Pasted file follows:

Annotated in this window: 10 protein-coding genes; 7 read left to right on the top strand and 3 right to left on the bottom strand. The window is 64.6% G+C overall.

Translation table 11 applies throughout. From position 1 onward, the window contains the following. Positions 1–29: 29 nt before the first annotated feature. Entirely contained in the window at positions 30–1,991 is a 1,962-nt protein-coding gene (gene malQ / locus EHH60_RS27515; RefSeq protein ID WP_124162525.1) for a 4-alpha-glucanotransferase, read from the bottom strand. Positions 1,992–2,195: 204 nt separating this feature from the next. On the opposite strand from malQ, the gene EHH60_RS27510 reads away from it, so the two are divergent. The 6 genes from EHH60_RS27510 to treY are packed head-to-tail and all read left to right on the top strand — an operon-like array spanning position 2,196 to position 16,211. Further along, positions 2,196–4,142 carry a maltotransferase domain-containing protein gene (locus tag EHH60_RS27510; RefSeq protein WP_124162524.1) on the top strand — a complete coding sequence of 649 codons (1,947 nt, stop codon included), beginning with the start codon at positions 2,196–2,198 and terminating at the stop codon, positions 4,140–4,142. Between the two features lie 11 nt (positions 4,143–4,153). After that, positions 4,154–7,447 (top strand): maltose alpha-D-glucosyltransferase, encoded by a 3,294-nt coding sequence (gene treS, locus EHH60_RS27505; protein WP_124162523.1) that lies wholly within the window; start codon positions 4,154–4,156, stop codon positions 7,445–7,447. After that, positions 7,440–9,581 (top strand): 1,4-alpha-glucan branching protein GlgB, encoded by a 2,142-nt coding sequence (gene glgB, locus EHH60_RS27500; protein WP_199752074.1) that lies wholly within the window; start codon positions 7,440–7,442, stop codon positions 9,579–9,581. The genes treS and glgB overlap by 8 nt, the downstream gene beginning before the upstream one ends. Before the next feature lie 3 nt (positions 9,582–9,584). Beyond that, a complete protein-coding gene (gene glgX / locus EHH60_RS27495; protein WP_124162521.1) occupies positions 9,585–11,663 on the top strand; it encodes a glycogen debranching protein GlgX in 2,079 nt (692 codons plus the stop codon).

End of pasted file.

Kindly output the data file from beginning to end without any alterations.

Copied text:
Annotated in this window: 10 protein-coding genes; 7 read left to right on the top strand and 3 right to left on the bottom strand. The window is 64.6% G+C overall.

Translation table 11 applies throughout. From position 1 onward, the window contains the following. Positions 1–29: 29 nt before the first annotated feature. Entirely contained in the window at positions 30–1,991 is a 1,962-nt protein-coding gene (gene malQ / locus EHH60_RS27515; RefSeq protein ID WP_124162525.1) for a 4-alpha-glucanotransferase, read from the bottom strand. Positions 1,992–2,195: 204 nt separating this feature from the next. On the opposite strand from malQ, the gene EHH60_RS27510 reads away from it, so the two are divergent. The 6 genes from EHH60_RS27510 to treY are packed head-to-tail and all read left to right on the top strand — an operon-like array spanning position 2,196 to position 16,211. Further along, positions 2,196–4,142 carry a maltotransferase domain-containing protein gene (locus tag EHH60_RS27510; RefSeq protein WP_124162524.1) on the top strand — a complete coding sequence of 649 codons (1,947 nt, stop codon included), beginning with the start codon at positions 2,196–2,198 and terminating at the stop codon, positions 4,140–4,142. Between the two features lie 11 nt (positions 4,143–4,153). After that, positions 4,154–7,447 (top strand): maltose alpha-D-glucosyltransferase, encoded by a 3,294-nt coding sequence (gene treS, locus EHH60_RS27505; protein WP_124162523.1) that lies wholly within the window; start codon positions 4,154–4,156, stop codon positions 7,445–7,447. After that, positions 7,440–9,581 (top strand): 1,4-alpha-glucan branching protein GlgB, encoded by a 2,142-nt coding sequence (gene glgB, locus EHH60_RS27500; protein WP_199752074.1) that lies wholly within the window; start codon positions 7,440–7,442, stop codon positions 9,579–9,581. The genes treS and glgB overlap by 8 nt, the downstream gene beginning before the upstream one ends. Before the next feature lie 3 nt (positions 9,582–9,584). Beyond that, a complete protein-coding gene (gene glgX / locus EHH60_RS27495; protein WP_124162521.1) occupies positions 9,585–11,663 on the top strand; it encodes a glycogen debranching protein GlgX in 2,079 nt (692 codons plus the stop codon).